NASA discovers the unexpected in Mars, Alien encounter?; Violent planetary evolution hinted

| Jun 25, 2016 10:25 PM EDT

A low-angle self-portrait of NASA's Curiosity Mars rover shows the vehicle at the site from which it reached down to drill into a rock target

NASA recently announced their latest discovery regarding Mars, which was made possible by the help of Curiosity rover. Though there is still no sign of alien or the so-called Martians life form, still this unprecedented discovery may soon explain the elusive history and evolution of the Red Planet.

NASA's Mars rover managed to discover a type of silica mineral that are found mostly the extremely hot volcanoes here on earth. Thanks to the X-ray diffraction instrument found in Science Laboratory rover Curiosity, it helped scientist detect and identify a significant amount of tridymite, a mineral generally associated with silicic volcanism.

Though this mineral may be insignificant here on earth, but finding tridymite mineral on the surface of the Red Planet, somehow suggest that the planet once had explosive volcanoes, which led to the presence of such minerals.

"On Earth, tridymite is formed at high temperatures in an explosive process called silicic volcanism." NASA quoted planetary scientist Richard Morris, as saying. "Mount St. Helens, the active volcano in Washington State, and the Satsuma-Iwojima volcano in Japan are examples of such volcanoes. The combination of high silica content and extremely high temperatures in the volcanoes creates tridymite. The tridymite was incorporated into 'Lake Gale' mudstone at Buckskin as sediment from erosion of silicic volcanic rocks."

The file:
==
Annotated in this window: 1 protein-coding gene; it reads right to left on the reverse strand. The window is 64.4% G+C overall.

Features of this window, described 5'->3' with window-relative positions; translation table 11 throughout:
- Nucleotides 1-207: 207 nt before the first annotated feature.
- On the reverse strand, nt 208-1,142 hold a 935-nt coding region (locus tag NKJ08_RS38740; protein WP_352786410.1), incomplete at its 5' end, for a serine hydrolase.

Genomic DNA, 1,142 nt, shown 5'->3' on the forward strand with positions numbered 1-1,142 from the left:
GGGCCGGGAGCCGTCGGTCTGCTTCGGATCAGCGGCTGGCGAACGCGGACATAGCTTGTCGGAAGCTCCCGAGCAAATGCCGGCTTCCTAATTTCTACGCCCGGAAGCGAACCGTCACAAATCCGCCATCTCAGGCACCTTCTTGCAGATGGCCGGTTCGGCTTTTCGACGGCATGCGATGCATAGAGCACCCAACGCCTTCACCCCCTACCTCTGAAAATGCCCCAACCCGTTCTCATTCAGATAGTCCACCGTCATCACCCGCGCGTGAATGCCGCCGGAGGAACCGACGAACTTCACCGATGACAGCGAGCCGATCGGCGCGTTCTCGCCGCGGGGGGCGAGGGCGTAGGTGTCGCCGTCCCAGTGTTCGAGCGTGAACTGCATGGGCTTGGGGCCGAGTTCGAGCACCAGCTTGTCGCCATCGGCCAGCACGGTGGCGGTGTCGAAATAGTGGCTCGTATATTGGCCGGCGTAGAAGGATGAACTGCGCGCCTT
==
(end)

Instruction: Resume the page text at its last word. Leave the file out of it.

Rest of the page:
The discovery of the mineral tridymite in the area of Mars named "Buckskin" may affect earth and how it sees the formation of such mineral. This new finding will surely stimulate scientists to re-examine other ways that tridymite may be formed.

Apart from that possible repercussion, the discovery may somehow shed some light on how this planet that is alien to humanity came to be as it is now. For tridymite may change how scientists view the evolution of Mars, including the potential very violent and explosive volcanic history capable of leaving significant traces of the said mineral. Thus, ultimately changing the views of experts regarding the Red Planet as compared to what was previously thought of it, according to RedOrbit

Since the landing of NASA's Mars Science Laboratory rover on the surface of the planet next to Earth last 2012, discoveries and footages were sent. However, the elusive sign of civilization and previous life form has yet to reveal itself the human race, thus authenticating man's imagination of Martians.

Watch here below Curiosity Rover Video of 2016:

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